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  • MediCaring Communities Webinar – MediCaring.org
    abbr title acronym title b blockquote cite cite code del datetime em i q cite s strike strong Name required E mail required URI Identifying Communities with Potential for Pioneering MediCaring Suggest Yours Petition the White House for a MediCaringCommunities demo MediCaring is a service of the Center for Elder Care and Advanced Illness at Altarum Institute Follow Us To receive our email newsletter send a request to email protected Tweets by medicaring Care Transitions News Ringling Bros circus elephants set for final act Sunday USA TODAY April 29 2016 PMH announces Annette Schnabel as president CEO Bureau County Republican April 29 2016 College baseball Weekend Preview April 29 May 1 NCAA com April 29 2016 AbbVie Doubles Down on M A Bloomberg April 29 2016 Aspen Valley Hospital reaps awards for patient experience Aspen Times April 29 2016 Optimizing care transitions the role of the community pharmacist Dove Medical Press April 26 2016 3 lessons to improve patient care transitions FierceHealthcare April 21 2016 Dave Alfano Launches Caring Transitions of Central Connecticut PR Web press release April 19 2016 Older adults with dementia face increased mortality risk due to care transitions Bel Marra Health April 14 2016 Central Wyoming

    Original URL path: http://medicaring.org/2015/06/02/medicaring-communities-webinar/ (2016-04-30)
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  • The Very, Very Old: The Challenges of Increased Longevity – MediCaring.org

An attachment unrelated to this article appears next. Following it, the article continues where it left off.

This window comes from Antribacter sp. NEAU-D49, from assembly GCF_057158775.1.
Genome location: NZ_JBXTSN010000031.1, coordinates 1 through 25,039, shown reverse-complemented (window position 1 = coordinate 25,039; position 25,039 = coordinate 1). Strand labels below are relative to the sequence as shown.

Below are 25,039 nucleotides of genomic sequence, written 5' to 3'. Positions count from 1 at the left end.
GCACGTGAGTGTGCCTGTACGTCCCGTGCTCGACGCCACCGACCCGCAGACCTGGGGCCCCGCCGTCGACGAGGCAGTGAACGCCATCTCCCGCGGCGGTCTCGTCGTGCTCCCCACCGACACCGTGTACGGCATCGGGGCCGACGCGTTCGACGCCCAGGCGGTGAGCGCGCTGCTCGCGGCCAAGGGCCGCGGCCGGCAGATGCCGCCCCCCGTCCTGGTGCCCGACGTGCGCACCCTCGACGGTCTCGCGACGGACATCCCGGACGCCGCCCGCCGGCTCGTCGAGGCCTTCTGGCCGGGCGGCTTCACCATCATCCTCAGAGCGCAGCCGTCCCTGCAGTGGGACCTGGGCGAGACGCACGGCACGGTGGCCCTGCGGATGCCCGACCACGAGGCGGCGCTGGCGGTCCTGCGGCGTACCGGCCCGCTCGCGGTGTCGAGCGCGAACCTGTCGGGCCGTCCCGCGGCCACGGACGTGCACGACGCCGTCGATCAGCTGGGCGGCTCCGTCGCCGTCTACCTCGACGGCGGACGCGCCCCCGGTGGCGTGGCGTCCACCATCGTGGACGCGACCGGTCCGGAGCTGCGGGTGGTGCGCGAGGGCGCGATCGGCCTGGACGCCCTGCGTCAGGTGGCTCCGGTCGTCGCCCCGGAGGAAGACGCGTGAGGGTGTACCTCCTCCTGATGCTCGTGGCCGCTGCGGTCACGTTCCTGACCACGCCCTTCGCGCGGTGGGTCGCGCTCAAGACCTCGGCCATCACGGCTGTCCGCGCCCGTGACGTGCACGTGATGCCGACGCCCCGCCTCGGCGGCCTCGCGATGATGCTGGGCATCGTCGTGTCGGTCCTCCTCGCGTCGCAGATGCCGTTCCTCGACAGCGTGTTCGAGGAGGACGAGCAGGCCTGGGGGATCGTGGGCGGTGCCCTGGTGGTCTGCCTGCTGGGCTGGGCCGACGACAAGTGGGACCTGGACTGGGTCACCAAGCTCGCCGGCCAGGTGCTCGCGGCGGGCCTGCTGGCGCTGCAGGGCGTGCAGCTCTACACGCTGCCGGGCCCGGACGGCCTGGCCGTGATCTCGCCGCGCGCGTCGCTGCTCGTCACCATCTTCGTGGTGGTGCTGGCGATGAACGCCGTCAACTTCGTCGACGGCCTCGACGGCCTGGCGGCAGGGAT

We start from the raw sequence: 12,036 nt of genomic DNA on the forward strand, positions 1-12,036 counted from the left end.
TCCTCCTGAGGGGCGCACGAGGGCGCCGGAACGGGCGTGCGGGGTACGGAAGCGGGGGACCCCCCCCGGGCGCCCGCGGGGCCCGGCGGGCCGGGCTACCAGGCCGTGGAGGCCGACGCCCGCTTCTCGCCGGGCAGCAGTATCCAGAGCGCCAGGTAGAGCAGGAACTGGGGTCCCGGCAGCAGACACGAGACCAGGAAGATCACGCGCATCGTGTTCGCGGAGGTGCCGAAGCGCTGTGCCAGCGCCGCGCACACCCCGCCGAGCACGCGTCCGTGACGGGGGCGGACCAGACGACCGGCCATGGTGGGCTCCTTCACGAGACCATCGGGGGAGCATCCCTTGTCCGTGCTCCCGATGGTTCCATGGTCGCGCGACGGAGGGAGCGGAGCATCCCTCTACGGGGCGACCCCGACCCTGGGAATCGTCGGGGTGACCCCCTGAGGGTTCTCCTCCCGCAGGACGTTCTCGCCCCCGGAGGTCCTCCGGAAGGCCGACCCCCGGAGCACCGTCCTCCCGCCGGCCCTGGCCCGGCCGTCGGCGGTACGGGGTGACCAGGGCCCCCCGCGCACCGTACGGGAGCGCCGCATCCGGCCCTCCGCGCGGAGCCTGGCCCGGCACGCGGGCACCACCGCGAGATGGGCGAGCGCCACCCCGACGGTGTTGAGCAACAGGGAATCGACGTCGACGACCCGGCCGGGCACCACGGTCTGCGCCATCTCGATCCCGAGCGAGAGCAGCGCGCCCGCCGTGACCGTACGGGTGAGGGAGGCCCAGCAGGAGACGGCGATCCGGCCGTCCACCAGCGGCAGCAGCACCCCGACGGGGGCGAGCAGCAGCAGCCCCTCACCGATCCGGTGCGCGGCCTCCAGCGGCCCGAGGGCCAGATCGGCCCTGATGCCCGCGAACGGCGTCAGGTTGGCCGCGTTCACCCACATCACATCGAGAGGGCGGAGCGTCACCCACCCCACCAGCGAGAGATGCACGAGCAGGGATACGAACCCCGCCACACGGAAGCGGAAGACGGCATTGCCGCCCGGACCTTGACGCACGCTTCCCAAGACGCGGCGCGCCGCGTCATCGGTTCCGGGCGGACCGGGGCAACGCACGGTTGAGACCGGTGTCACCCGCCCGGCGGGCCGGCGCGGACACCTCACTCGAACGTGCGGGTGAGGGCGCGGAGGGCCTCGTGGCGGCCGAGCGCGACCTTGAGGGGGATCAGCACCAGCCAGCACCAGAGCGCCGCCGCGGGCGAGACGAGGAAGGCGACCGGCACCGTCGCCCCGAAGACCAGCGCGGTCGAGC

old age the predictable but often unexpected result of better health care and improved public health Quite simply most Americans now face a long slow decline rather than a short course to death For the most part we will endure this period because life even when we live with significant health problems is sweet But in our current medical and social services environment enduring will be a real challenge one that will require significant levels of direct personal help medical care and financial resources We will find that thriving in advanced older age requires major rearrangements of assumptions about relationships meaningfulness and life in general And many of us will find the task made even more difficult by our collective failure to address what lies ahead Such simple things will throw us off course One bad fall and we often cannot live alone in the family home again A little more loss of sight and we cannot drive to get food or to visit friends The margin between living as we wish and being in serious trouble becomes quite thin Physiologically people in their eighties and beyond have very little reserve in most organ systems so a challenge to the heart or lungs or kidneys or any other organ system leads to evident and serious illness Unlike younger people what was once a minor setback that is behind us within a few days can now lead to death The rate of cognitive failure increases dramatically with age those who make it to age 85 have a 50 50 chance of having serious memory loss as a major part of their life course 1 Many will have Alzheimer s type dementia but some will have strokes dementia associated with Parkinson s disease or another etiology And those who evade chronic failures of the mind are still at risk of distorted thinking from delirium with a fever a change in medication or even dehydration The rate of disability for self care often called functional disability or dependency in activities of daily living also increases dramatically with age Most older adults eventually have some problems walking and moving about Many have challenges with communication incontinence tooth loss arthritis and other troublesome body malfunctions These problems continue and generally worsen for several sometimes many years through to the end of life To live well in late old age we really have to depend on one another more than we do at any other time in life except perhaps for infancy and early childhood Sometimes devices medications or simplifying one s daily routine helps a great deal But even then another person usually must be on call in case something goes wrong For most of us there comes a time when we depend on other adults to help us with the most routine acts of daily life from getting out of bed to getting to the bathroom from surviving from dawn to dusk And yet we do not now have the structures in place that